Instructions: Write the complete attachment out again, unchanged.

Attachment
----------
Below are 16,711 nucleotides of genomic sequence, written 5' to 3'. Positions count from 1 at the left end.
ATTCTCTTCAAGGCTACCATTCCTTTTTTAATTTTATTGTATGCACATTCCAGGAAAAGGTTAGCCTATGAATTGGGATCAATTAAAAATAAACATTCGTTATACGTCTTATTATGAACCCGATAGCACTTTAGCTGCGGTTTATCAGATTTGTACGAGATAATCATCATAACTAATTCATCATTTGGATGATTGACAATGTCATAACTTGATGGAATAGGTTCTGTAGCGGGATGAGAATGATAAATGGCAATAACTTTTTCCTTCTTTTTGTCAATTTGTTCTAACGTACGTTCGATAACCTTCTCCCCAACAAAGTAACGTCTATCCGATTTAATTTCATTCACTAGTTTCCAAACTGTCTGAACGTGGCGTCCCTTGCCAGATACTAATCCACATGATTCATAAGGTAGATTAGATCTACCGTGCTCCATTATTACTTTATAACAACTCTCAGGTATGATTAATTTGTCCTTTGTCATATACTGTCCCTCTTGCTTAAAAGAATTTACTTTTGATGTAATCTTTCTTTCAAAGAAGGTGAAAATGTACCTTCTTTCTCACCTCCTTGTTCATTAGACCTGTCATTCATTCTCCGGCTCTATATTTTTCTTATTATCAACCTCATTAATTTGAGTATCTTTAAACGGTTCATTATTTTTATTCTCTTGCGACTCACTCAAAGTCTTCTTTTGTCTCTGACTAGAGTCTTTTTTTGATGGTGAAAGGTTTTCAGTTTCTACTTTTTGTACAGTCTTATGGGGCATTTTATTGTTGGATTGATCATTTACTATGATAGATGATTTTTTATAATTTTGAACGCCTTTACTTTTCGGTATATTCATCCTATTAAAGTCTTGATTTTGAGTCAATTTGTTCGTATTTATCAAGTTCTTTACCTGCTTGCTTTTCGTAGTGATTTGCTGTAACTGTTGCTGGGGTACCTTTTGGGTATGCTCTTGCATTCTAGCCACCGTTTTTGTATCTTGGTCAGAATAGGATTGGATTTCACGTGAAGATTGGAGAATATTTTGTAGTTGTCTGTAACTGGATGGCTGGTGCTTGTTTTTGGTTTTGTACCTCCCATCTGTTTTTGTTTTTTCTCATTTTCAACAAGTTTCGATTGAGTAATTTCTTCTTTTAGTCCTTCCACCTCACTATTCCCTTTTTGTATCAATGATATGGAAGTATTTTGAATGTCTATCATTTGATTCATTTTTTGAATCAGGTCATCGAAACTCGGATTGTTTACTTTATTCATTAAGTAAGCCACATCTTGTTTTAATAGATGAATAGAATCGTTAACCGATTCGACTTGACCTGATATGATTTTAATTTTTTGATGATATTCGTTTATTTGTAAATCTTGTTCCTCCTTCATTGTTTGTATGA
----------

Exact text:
Below are 16,711 nucleotides of genomic sequence, written 5' to 3'. Positions count from 1 at the left end.
ATTCTCTTCAAGGCTACCATTCCTTTTTTAATTTTATTGTATGCACATTCCAGGAAAAGGTTAGCCTATGAATTGGGATCAATTAAAAATAAACATTCGTTATACGTCTTATTATGAACCCGATAGCACTTTAGCTGCGGTTTATCAGATTTGTACGAGATAATCATCATAACTAATTCATCATTTGGATGATTGACAATGTCATAACTTGATGGAATAGGTTCTGTAGCGGGATGAGAATGATAAATGGCAATAACTTTTTCCTTCTTTTTGTCAATTTGTTCTAACGTACGTTCGATAACCTTCTCCCCAACAAAGTAACGTCTATCCGATTTAATTTCATTCACTAGTTTCCAAACTGTCTGAACGTGGCGTCCCTTGCCAGATACTAATCCACATGATTCATAAGGTAGATTAGATCTACCGTGCTCCATTATTACTTTATAACAACTCTCAGGTATGATTAATTTGTCCTTTGTCATATACTGTCCCTCTTGCTTAAAAGAATTTACTTTTGATGTAATCTTTCTTTCAAAGAAGGTGAAAATGTACCTTCTTTCTCACCTCCTTGTTCATTAGACCTGTCATTCATTCTCCGGCTCTATATTTTTCTTATTATCAACCTCATTAATTTGAGTATCTTTAAACGGTTCATTATTTTTATTCTCTTGCGACTCACTCAAAGTCTTCTTTTGTCTCTGACTAGAGTCTTTTTTTGATGGTGAAAGGTTTTCAGTTTCTACTTTTTGTACAGTCTTATGGGGCATTTTATTGTTGGATTGATCATTTACTATGATAGATGATTTTTTATAATTTTGAACGCCTTTACTTTTCGGTATATTCATCCTATTAAAGTCTTGATTTTGAGTCAATTTGTTCGTATTTATCAAGTTCTTTACCTGCTTGCTTTTCGTAGTGATTTGCTGTAACTGTTGCTGGGGTACCTTTTGGGTATGCTCTTGCATTCTAGCCACCGTTTTTGTATCTTGGTCAGAATAGGATTGGATTTCACGTGAAGATTGGAGAATATTTTGTAGTTGTCTGTAACTGGATGGCTGGTGCTTGTTTTTGGTTTTGTACCTCCCATCTGTTTTTGTTTTTTCTCATTTTCAACAAGTTTCGATTGAGTAATTTCTTCTTTTAGTCCTTCCACCTCACTATTCCCTTTTTGTATCAATGATATGGAAGTATTTTGAATGTCTATCATTTGATTCATTTTTTGAATCAGGTCATCGAAACTCGGATTGTTTACTTTATTCATTAAGTAAGCCACATCTTGTTTTAATAGATGAATAGAATCGTTAACCGATTCGACTTGACCTGATATGATTTTAATTTTTTGATGATATTCGTTTATTTGTAAATCTTGTTCCTCCTTCATTGTTTGTATGA